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Active and Engaging In-Class Activities: Home

Door Prize Books and Winners

Barkley, E. (2010). Student engagement techniques: A handbook for college faculty. San Francisco. CA.: Jossey-Bass.

Rutherford, P. (2012). Active learning and engagement strategies. Alexandria, VA: Just ASK Publications.


Books Available from IUP Libraries

Fink, L. D. (2003). Creating Significant Learning Experiences : An Integrated Approach to Designing College Courses. San Francisco, Calif: Jossey-Bass.  Call Number LB2331 .F495 2003

Foyle, H. C. (1995). Interactive learning in the higher education classroom : cooperative, collaborative, and active learning strategies. Washington, D.C. : National Education Association, 1995. Call Number LB1032 .I498 1995

Glazer, F. S. (2012). Blended Learning : Across the Disciplines, Across the Academy. Sterling, Va: Stylus Publishing.

Session Handout

Active Learning Classrooms: Everyone is Engaged


Barr, M. m. (2014). Encouraging College Student Active Engagement in Learning: The Influence of Response Methods. Innovative Higher Education, 39(4), 307-319. doi:10.1007/s10755-013-9276-x Retrieved from

Bevan, S. J., Chan, C. L., & Tanner, J. A. (2014). Diverse assessment and active student engagement sustain deep learning: A comparative study of outcomes in two parallel introductory biochemistry courses. Biochemistry and Molecular Biology Education: A Bimonthly Publication of The International Union of Biochemistry And Molecular Biology, 42(6), 474-479. doi:10.1002/bmb.20824. Retrieved from

Lumpkin, A.L., Achen, R. M., & Dodd, R. K. (2015). Student perceptions of active learning.  College Student Journal, 49(1), 121-133. 

McDonald, R. b., & Derby, J. d. (2015). Active learning to improve presentation skills: The use of Pecha Kucha in undergraduate sales management classes. Marketing Education Review, 25(1), 21-25. doi:10.1080/10528008.2015.999593 

Ní Raghallaigh, M., & Cunniffe, R. (2013). Creating a safe climate for active learning and student engagement: an example from an introductory social work module. Teaching In Higher Education, 18(1), 93-105. doi:10.1080/13562517.2012.694103  Retrieved from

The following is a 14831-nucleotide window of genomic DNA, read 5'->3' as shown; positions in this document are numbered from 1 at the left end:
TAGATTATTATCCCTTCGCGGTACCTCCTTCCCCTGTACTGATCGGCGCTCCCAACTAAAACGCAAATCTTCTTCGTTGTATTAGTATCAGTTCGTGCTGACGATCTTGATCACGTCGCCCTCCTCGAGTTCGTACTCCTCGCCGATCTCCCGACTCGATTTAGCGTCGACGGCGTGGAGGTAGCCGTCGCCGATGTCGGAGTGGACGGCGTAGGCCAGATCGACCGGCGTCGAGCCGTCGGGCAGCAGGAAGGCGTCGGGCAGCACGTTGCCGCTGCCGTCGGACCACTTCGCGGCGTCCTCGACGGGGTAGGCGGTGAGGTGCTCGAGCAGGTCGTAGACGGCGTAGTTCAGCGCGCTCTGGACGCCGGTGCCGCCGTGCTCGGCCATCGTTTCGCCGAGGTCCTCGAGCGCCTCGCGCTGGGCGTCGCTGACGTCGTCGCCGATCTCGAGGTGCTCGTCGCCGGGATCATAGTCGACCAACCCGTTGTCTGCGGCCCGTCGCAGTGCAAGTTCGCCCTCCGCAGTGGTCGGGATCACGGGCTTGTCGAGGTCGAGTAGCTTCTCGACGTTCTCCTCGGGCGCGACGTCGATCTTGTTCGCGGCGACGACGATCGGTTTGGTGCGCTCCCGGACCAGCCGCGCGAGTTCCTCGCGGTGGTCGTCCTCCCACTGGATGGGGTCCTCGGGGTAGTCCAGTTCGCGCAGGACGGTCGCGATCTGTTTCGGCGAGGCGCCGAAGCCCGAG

Powell, N. W., Cleveland, R., Thompson, S., & Forde, T. (2012). Using Multi-Instructional Teaching and Technology-Supported Active Learning Strategies to Enhance Student Engagement. Journal of Technology Integration In The Classroom, 4(2), 41-50.  Retrieved from

Wanner, T. (2015). Enhancing Student Engagement and Active Learning through Just-in-Time Teaching and the use of PowerPoint. International Journal of Teaching & Learning In Higher Education, 27(1), 154-163.  Retrieved from login.aspx?direct=true&db=eue&AN=108648868&site=eds-live

Reflective Practice Project

Reflective Practice A Cross Campus Effort to Promote More Effective Teaching

The Center for Teaching Excellence’s Reflective Practice Project was begun in 1993 to support an exploratory and reflective approach to teaching and learning. Reflective Practice work includes:

  • Monthly large group meetings or mini-workshops and discussions to explore teaching strategies and other topics relating to the teaching process most often offered by IUP professors
  • Teaching circles or peer learning communities formed around a common discipline or a common theme.  
  • Saturday workshops presented by experts on specific areas of teaching and learning, publication, student advising, and other important aspects of academic life.
  • A yearly event to reflect upon yearly accomplishments and recognize active participants 

Links to Past Large Group Meeting Topics and Resources.

The Reflective Practice Project: An Executive Summary 2011-2012 

The Reflective Practice Project: Frequently Asked Questions

Other Resources

Izenberg, I.(August 31,2015). The Eight-Minute Lecture Keeps Students EngagedFaculty Focus.

Weimer, M. (January 25, 2015). Finding a Place for Creative Assignments in Your Course. Faculty Focus.

Big list of class discussion strategies.